Through his hard work at the San Carlos 4-H Garden Club’s community garden, Noah is making a difference in a state included in the USDA’s StrikeForce Initiative for Rural Growth and Opportunity. The initiative addresses high-priority funding and technical assistance needs in rural communities in 16 states, including Arizona, with a special emphasis on historically underserved communities and producers in areas with persistent poverty, such as the San Carlos Apache Reservation. Read more »
There has been little in Ruben Herrera’s life of late to celebrate. The past few years have been marred by drugs, prison, and homelessness.
A military vet who was raised on a farm in Gilbert, Arizona, Ruben remembered the sweetness of his childhood rural lifestyle even as he struggled with the realities of life on the streets of America’s sixth largest city.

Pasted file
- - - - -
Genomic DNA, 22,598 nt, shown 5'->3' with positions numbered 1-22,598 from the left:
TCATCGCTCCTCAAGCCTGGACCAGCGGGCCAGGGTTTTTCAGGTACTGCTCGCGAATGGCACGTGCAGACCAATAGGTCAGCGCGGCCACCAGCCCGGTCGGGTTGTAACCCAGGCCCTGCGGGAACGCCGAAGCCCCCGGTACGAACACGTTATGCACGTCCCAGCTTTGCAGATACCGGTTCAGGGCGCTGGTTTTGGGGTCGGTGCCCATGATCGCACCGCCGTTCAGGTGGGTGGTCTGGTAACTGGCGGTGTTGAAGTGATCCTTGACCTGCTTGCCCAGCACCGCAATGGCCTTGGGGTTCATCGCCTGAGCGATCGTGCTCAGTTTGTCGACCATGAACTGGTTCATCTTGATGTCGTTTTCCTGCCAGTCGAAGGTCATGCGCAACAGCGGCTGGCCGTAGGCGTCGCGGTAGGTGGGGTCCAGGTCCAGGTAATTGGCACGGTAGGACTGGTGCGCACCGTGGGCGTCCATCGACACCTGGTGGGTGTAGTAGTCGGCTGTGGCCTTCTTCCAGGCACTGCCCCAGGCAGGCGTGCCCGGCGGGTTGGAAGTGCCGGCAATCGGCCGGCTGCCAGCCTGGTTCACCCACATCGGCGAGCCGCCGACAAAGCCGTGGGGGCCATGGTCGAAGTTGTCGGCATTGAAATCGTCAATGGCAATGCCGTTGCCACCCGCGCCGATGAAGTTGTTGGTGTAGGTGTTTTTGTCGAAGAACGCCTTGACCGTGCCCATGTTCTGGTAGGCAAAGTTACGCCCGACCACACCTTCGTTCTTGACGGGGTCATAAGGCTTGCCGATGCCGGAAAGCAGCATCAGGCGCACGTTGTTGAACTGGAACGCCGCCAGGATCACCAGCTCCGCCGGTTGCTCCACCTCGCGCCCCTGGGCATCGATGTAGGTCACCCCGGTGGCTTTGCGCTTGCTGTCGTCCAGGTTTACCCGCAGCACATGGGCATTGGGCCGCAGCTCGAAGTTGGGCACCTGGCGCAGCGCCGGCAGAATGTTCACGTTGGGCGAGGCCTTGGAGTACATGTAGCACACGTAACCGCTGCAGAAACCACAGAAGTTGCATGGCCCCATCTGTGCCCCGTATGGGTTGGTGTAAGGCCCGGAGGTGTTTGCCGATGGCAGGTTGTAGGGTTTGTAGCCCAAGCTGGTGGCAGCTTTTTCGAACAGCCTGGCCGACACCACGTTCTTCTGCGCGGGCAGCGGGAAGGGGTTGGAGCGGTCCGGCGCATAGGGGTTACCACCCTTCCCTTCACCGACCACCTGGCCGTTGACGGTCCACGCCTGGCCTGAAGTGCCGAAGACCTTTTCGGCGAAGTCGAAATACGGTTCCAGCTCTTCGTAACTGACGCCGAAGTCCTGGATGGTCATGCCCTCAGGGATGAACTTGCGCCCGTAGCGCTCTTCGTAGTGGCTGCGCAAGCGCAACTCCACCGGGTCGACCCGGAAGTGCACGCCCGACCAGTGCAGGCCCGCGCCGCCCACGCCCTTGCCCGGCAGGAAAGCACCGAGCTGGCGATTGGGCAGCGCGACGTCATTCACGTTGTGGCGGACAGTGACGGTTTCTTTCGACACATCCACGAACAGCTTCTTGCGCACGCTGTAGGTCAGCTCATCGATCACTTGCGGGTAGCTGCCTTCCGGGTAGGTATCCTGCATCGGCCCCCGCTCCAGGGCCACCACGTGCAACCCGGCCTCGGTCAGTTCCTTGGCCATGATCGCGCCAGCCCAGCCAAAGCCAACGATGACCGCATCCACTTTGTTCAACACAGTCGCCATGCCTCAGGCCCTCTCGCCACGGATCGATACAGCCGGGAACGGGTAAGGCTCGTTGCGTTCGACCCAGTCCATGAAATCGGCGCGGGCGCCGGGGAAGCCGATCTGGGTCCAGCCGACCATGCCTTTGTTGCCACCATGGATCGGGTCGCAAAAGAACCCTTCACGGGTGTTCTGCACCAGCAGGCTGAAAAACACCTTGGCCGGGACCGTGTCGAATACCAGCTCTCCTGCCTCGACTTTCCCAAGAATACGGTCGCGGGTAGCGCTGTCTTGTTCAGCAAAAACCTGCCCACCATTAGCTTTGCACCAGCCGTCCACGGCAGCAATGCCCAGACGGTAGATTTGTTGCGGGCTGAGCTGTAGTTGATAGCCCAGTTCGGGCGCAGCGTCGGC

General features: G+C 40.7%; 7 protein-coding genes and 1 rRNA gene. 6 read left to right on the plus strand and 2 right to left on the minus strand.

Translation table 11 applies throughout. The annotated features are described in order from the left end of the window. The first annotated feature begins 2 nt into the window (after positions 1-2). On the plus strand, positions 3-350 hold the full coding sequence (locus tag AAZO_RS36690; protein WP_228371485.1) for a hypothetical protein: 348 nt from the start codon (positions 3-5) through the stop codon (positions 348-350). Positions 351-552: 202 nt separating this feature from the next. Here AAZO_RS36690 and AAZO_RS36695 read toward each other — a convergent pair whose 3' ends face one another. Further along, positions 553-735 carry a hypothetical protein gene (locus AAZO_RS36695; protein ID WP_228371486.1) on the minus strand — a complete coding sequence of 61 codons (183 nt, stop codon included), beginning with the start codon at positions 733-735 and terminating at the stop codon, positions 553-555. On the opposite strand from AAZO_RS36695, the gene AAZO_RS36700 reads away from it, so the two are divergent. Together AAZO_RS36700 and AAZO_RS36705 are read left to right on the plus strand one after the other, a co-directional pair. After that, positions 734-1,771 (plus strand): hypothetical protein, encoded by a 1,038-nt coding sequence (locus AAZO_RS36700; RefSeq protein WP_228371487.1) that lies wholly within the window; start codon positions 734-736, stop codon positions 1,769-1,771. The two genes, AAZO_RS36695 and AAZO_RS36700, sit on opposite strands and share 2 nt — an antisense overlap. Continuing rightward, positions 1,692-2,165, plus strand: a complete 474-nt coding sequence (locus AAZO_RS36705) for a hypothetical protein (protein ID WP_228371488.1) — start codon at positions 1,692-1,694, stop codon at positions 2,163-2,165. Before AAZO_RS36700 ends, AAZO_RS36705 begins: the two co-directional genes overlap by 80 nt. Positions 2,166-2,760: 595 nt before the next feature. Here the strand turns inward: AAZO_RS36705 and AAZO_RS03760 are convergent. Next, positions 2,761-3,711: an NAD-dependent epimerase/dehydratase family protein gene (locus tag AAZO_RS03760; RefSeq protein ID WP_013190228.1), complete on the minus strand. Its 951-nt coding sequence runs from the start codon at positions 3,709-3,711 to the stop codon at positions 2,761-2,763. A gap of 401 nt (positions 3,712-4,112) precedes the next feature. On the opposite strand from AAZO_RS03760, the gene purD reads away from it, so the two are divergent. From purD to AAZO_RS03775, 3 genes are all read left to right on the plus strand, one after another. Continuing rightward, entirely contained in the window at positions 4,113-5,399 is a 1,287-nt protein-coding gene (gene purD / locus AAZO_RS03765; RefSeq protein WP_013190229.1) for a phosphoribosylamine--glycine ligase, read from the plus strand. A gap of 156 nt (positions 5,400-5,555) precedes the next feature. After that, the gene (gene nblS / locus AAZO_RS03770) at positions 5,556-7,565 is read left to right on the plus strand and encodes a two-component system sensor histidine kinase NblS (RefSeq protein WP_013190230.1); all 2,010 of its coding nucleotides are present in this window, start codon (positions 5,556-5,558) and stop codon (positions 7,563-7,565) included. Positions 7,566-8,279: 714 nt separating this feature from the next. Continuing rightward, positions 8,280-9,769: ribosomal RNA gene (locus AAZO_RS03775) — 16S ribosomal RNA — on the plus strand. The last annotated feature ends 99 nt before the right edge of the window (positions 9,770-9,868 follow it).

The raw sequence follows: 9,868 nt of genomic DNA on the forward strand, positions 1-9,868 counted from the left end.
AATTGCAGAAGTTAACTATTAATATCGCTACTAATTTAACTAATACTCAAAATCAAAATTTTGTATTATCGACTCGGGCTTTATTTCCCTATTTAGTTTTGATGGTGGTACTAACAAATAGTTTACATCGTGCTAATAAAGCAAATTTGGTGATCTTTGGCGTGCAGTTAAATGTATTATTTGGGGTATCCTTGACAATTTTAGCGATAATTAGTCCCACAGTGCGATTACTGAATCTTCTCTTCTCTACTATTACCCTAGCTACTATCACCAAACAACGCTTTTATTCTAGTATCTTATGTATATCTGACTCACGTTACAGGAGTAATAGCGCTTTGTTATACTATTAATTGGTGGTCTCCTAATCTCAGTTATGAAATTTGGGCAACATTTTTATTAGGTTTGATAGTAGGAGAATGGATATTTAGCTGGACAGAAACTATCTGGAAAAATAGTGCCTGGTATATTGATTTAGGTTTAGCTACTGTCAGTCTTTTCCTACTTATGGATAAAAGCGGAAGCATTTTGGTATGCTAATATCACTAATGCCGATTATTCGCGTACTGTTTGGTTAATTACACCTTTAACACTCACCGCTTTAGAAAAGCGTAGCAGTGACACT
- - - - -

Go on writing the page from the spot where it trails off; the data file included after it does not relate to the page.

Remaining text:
In October, Ruben’s Veterans Administration counselor directed him to the Human Services Campus in downtown Phoenix where he is now finding renewed hope and purpose.
The Human Services Campus houses several social service agencies—St. Vincent de Paul, Central Arizona Shelter Services, Lodestar, NOVA Safe Haven, Maricopa County Health Services and St. Joseph the Worker employment counseling. But for Ruben, the Community Garden, rooted out of a parking lot next to the campus, has become his sanctuary. Read more »